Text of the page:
Blog

Sites that shaped Chicago’s sound: from Louis Armstrong’s places to Kanye’s crib

Category: Blog
135 0

A healthy distance from the coasts, the city is a place where artists have felt free to experiment with music from blues and jazz to acid house and hip-hop

Chicago is known for many things: deep-dish pizza, improvisational theater and, yes, grim weather. Scratch deeper and there is a profoundly rich history of music, from blues and jazz to acid house and hip-hop. Because of its location a healthy distance from both coasts the city has always been a place where artists have felt free to experiment and collaborate without such constraints of commercial expectations, producing music that has shaped modern audio. Follow these address to insure where the music lived first.

4339 South Lake Park Avenue, home of Muddy Waters

Muddy
Muddy Waters Photograph: Terry Cryer/ CORBIS

The pioneering Chicago blues singer and guitarist moved to the city in 1943 and by 1954 was a superstar, buying this 1879 red brick Victorian where he lived for 20 years. According to biographer Robert Gordon, Waters moved up the social ladder where reference is moved in, transitioning from a cramped tenement on the West Side to Bronzeville on the South Side, where Chicagos black middle class was prospering. This was a move toward prospects, toward promise and enterprise, Gordon writes.

Since he left, the home has gone through multiple proprietors and endured harsh Chicago wintertimes, squatters and general deterioration, landing it on the 2013 list of ten most endangered historic places by Landmark Illinois, a nonprofit advocacy organization. The bank accepted an offer from a buyer in 2014, but to date the property remains in ruins. In a recent Netflix documentary, Rolling Stones guitarist and Waters follower Keith Richards visits the house and, climbing its steps, is astounded at the decrepitude. Wow, youd have guessed Chicago could do something more for the old person, you know? It was a lot more vibrant the last day I was here, he says.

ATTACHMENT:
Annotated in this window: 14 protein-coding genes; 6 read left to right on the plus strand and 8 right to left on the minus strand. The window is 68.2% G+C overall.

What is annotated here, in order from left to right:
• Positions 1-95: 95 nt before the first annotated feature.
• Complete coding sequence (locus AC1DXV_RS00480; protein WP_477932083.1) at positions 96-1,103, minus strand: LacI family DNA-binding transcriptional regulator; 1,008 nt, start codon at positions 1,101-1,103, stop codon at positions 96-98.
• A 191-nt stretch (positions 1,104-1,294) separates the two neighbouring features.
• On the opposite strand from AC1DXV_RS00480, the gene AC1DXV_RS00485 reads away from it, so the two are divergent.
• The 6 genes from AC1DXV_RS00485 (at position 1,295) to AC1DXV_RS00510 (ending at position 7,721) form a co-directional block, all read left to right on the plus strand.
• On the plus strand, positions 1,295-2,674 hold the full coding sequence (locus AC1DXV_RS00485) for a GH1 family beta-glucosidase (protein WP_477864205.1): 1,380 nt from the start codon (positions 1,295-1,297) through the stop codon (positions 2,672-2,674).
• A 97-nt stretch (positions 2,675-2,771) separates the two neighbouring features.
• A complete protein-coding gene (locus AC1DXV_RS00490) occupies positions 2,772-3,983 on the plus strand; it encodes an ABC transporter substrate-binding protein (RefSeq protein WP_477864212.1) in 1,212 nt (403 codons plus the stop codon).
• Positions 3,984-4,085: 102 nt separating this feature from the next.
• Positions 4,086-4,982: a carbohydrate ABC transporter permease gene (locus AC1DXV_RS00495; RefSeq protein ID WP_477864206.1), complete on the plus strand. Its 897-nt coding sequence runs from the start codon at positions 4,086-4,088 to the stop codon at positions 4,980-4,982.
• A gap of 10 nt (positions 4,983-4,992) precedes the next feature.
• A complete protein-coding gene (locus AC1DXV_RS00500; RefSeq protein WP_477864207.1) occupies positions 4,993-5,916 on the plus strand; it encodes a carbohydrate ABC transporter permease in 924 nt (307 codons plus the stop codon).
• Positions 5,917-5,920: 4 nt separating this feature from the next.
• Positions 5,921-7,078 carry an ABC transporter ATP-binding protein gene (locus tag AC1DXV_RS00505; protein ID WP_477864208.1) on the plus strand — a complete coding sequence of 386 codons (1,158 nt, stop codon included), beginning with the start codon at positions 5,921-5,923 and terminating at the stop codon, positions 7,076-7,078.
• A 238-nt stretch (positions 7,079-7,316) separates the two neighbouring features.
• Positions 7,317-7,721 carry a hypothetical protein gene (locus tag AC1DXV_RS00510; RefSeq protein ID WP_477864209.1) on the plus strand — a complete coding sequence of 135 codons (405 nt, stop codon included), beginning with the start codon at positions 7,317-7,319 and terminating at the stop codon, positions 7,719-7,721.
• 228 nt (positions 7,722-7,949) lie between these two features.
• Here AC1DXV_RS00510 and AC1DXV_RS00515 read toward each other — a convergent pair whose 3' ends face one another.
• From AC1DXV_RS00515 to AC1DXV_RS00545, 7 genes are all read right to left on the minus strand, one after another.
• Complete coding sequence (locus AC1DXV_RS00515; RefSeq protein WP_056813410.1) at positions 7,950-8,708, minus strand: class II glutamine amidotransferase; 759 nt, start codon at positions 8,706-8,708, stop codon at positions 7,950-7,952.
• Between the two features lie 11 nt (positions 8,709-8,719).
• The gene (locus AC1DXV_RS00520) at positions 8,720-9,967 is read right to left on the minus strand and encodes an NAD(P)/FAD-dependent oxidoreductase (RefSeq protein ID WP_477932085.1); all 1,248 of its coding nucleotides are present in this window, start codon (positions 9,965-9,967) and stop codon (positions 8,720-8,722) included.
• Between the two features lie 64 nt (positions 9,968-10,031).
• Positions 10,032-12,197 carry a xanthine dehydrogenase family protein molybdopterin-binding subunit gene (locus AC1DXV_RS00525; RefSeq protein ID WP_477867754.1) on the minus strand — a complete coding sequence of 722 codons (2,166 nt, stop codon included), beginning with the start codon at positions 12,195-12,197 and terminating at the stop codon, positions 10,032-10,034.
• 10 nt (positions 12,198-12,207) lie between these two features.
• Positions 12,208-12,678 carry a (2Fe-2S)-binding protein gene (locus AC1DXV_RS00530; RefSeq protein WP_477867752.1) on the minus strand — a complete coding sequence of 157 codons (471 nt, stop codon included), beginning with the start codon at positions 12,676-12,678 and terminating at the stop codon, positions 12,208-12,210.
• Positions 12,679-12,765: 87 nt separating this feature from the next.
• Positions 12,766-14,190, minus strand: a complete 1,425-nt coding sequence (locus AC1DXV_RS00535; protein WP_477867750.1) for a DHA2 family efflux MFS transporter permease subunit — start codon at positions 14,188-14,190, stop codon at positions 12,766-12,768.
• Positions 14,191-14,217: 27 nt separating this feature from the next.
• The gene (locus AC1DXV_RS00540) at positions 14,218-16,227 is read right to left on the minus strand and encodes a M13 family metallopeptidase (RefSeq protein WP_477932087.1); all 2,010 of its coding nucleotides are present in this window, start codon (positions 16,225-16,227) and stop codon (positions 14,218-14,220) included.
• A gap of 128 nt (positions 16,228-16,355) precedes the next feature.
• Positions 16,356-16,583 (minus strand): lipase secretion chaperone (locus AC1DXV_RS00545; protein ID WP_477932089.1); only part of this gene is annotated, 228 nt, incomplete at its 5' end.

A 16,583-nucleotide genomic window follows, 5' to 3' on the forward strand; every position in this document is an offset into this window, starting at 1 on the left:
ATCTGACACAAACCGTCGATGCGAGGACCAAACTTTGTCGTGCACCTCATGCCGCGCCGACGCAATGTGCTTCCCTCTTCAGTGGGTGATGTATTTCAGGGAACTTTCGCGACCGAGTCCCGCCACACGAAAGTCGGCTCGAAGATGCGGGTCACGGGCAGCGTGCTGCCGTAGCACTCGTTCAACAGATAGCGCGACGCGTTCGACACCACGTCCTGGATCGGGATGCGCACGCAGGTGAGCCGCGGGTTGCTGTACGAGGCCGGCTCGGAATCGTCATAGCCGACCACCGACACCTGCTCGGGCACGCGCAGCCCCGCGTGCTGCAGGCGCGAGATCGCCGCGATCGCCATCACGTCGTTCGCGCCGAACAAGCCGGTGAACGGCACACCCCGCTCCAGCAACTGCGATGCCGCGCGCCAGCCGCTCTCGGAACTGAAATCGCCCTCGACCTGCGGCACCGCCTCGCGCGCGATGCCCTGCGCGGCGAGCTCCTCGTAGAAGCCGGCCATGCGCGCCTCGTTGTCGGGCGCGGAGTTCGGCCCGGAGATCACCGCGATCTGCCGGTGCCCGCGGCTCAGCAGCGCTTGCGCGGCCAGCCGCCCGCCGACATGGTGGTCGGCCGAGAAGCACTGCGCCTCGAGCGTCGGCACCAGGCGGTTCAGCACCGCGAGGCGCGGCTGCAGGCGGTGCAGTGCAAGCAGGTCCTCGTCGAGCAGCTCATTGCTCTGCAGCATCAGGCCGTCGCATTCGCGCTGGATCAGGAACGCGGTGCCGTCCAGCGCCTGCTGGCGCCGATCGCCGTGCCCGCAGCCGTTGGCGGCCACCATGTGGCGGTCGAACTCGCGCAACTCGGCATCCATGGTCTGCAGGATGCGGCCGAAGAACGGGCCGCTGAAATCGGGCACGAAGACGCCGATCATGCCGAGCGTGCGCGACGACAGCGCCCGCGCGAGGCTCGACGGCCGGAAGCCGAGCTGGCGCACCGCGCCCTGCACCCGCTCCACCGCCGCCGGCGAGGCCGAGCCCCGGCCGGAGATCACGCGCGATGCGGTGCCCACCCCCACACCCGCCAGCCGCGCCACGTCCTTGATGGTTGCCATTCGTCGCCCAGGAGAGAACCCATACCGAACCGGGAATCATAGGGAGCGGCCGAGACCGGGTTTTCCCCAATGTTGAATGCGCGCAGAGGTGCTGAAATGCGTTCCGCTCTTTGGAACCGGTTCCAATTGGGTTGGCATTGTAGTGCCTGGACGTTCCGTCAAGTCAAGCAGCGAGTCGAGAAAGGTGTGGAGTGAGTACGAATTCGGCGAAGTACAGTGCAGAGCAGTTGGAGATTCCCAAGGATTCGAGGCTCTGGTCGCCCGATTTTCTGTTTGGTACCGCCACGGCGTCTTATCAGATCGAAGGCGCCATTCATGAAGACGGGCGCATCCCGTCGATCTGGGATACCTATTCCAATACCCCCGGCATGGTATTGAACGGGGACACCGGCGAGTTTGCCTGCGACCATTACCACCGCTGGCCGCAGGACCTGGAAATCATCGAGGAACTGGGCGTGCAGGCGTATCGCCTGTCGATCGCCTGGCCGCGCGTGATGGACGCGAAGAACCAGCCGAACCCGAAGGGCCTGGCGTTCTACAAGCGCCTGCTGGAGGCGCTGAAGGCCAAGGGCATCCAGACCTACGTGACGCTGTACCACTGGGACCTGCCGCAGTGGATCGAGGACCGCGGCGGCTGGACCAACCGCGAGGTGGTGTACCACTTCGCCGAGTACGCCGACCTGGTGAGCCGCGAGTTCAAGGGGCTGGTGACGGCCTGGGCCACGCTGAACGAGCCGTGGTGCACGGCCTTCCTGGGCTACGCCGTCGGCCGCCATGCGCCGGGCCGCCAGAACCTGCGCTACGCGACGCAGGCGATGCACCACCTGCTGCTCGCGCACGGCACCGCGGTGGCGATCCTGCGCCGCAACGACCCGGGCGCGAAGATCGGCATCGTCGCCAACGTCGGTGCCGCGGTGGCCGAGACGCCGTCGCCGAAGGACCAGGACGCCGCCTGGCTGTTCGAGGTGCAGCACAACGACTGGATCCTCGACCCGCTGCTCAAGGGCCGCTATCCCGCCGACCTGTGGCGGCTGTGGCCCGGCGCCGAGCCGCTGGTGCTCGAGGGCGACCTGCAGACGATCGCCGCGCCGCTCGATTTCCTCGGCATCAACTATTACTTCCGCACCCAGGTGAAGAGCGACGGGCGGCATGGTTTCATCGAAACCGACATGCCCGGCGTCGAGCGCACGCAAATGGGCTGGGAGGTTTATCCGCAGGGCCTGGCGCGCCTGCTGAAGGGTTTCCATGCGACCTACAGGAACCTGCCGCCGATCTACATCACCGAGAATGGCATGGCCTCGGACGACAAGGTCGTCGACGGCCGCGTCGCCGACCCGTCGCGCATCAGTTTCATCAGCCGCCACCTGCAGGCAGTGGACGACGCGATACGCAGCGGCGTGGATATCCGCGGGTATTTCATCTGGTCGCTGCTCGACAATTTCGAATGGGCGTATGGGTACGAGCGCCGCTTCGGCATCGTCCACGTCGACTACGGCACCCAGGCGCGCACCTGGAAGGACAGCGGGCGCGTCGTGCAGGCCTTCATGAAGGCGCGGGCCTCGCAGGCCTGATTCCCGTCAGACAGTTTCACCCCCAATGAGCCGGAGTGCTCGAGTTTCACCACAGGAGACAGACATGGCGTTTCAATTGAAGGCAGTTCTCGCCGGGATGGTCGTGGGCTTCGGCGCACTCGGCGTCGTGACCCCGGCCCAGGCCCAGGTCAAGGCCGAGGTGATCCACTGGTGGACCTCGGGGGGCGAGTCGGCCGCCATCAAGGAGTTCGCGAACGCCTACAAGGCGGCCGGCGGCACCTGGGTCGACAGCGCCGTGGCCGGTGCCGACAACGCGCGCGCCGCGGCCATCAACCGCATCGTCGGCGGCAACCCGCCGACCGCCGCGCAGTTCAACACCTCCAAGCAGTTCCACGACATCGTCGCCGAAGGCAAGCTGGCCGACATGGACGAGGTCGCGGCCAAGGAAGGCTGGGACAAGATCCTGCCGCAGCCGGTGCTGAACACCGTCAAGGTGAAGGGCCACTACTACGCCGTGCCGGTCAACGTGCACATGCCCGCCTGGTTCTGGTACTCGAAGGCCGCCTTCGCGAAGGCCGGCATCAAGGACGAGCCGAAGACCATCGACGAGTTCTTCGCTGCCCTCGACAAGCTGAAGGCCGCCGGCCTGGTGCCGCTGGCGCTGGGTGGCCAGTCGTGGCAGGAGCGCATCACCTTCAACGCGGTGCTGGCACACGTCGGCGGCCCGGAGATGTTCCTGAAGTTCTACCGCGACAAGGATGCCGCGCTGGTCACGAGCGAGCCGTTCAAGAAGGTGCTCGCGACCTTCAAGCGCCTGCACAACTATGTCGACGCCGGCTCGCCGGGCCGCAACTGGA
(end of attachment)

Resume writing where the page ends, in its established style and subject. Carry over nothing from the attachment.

16 W Adams Street, Westmont, second home of Muddy Waters

Waters left Chicago in 1974 and relocated to Westmont, a chiefly white western suburbium where he lived in this modest, two-story frame house until his death in 1983. There he spent time with his grandchildren and extended family and entertained guests like BB King, Johnny Winter, the Rolling Stones and Eric Clapton, who served as his best man at his 1979 wedding to Marva Morganfield that took place in the back yard. Unlike Chicago, the tiny suburbium has espoused their connection to blues royalty: Visit nearby Muddy Waters Park, take in Muddy Waters Blues Night in July and spend time with a special Muddy Waters exhibition of photographs and memorabilia in the downtown city centre. The house is now a private residence.

4023 S Vincennes Avenue, home of Nat King Cole

Nat
Nat King Cole Photograph: Alamy

Before he gained pop renown for his velvet vocal style, Nat King Cole ran the local nightclub circuit as jazz pianist Nathaniel Adams Coles in a trio that included his brother, Eddie Coles, on bass. He lived at this three-unit greystone in Bronzeville until 1937 when he left for southern California and determined stardom. Before then, Cole took in performances by Earl Hines and Louis Armstrong along the stretch of clubs through the neighborhood, stimulated his first recordings, played theaters including the Regal Theater and Savoy Ballroom, and tackled organ obligations at the True Light Baptist Church where his father was the minister. The house is now a private residence.

1125 S Francisco Avenue, home of Benny Goodman

Benny
Benny Goodman Trio Photograph: Frank Driggs Collection

The King of Swing and eminent clarinetist moved to Lawndale on the citys near West Side when he was still a young boy. According to biographer Ross Firestone, Benjamin David Benny Goodman lived with his parents and nine brothers and sisters in a cramped three-story tenement. We had to be close-knit, Goodman afterward said. We all lived in the same apartment. During that time, Goodman took clarinet lessons at a nearby synagogue and became a teenage sensation, performing and recording with bands while still in high school. By 1925 at age 16, he became a member of the Ben Pollack Orchestra, one of Chicagos top dance bands at the time.

8358 S Indiana Avenue, home of Mahalia Jackson

Mahalia
Mahalia Jackson Photograph: David Redfern/ Redferns

One of the most transcendent American voices, gospel giant Mahalia Jackson was a global star when she purchased this modest corner ranch home in 1956 in Chatham on the South Side. At the time, the neighborhood was mainly white and Jackson suffered intense discrimination, including bullets through her window. It wasnt until broadcaster Edward R Murrow conducted a live television interview in her kitchen that the hot flamed out. Jackson was known for cooking big dinners here for visiting friends, including Harry Belafonte, Aretha Franklin, Louis Armstrong and Duke Ellington. When she lived here, Jackson became the voice of the civil right motion, performing at rallies, processions and even President John F Kennedys inaugural ball. A city park located only four blocks away is named in her honor.